Collections devoted to culture form an important part of the National Museum collections. Especially those of the Czechoslovak Documentation Centre which were given to the National Museum by Vilém Prečan in 2003 are devoted to the Cultural and Political Opposition. These collections include a wide range of personal collections (Václav Havel, Milan Šimečka, Jiřina Šiklová, Ivan Medek and others). Institutional collections, such as Radio Free Europe, the Charter 77 Foundation or the Czechoslovak Documentation Centre own collections, are also important. The collections show how important cooperation between the dissent and exile culture was, especially during the period of so-called normalization and illustrate their interconnection at the same time.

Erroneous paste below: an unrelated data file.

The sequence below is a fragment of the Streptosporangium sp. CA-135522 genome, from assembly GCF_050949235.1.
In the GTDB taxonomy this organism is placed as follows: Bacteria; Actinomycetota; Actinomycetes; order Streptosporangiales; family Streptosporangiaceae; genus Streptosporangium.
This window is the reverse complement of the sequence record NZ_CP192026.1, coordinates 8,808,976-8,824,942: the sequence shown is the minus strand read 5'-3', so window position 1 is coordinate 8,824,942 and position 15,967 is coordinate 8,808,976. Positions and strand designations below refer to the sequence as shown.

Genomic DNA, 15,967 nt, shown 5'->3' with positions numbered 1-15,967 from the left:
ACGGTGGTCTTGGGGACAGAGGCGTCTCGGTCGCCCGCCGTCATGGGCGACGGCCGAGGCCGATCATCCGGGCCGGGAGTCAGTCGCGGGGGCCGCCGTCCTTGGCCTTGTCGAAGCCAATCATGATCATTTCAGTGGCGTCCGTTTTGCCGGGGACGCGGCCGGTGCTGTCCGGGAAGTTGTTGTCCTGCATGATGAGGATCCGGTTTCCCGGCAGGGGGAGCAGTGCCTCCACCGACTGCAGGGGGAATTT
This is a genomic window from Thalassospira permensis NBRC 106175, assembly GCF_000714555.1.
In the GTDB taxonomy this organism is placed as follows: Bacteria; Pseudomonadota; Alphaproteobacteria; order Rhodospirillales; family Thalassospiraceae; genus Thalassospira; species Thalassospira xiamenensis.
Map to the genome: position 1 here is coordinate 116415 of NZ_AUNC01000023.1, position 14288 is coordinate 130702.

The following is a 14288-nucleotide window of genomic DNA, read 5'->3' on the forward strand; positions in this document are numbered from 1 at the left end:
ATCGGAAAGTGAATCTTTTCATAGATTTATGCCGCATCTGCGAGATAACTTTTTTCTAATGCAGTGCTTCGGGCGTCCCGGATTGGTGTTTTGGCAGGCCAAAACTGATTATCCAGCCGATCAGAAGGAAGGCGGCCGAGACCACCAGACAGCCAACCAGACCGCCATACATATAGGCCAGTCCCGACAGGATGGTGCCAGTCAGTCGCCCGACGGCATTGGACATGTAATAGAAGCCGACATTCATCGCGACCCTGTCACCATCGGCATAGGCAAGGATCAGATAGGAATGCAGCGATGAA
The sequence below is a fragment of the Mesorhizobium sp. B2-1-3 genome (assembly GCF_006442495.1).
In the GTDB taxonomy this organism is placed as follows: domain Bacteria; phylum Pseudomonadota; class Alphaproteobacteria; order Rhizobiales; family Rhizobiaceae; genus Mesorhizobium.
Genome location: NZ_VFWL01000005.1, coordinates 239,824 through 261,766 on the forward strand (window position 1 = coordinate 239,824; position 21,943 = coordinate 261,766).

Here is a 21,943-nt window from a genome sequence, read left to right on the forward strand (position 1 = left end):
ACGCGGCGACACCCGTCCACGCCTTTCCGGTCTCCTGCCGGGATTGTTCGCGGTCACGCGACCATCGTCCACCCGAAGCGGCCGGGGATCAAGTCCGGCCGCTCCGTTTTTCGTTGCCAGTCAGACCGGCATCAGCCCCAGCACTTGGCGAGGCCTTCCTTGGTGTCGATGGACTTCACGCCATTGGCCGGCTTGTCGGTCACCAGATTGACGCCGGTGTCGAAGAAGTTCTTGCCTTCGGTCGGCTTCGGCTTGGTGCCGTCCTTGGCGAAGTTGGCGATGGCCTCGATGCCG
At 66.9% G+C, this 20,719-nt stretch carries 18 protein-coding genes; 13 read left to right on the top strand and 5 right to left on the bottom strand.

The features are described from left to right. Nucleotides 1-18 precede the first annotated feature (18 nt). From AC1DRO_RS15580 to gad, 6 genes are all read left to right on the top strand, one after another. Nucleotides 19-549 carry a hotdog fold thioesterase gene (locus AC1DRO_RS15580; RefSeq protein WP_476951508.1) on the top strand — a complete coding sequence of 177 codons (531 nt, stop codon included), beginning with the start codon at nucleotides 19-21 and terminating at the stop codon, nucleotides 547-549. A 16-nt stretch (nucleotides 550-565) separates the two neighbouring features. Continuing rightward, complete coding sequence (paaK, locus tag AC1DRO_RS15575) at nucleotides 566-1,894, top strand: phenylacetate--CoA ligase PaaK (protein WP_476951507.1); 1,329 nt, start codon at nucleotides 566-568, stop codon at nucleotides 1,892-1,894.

The call of European Commission of the Horizon 2020 programme, entitled Cultural Opposition in the Former Socialist Countries, was based on the assumption that there are a number of historical sources pointing out the great variability of independent cultural activities and movements opposed to socialist regimes in Europe. The call highlighted that the evidence of civic and political courage played an important role after 1989 and launched a competition to create a general online register of these collections. The text is dedicated to a presentation of the winning consortium called COURAGE (Cultural Opposition – Understanding the CultuRal HeritAGE of Dissent in the Former Socialist Countries). Representatives of the Czech part of the project team make readers familiar with planned activities and, in particular, with the activities related to the creation of an online register which gives closer information on the destiny of various collections, combine the activity of agents and thus provide a unique insight into the history of the Cultural Opposition activities through both the history and the present of selected collections.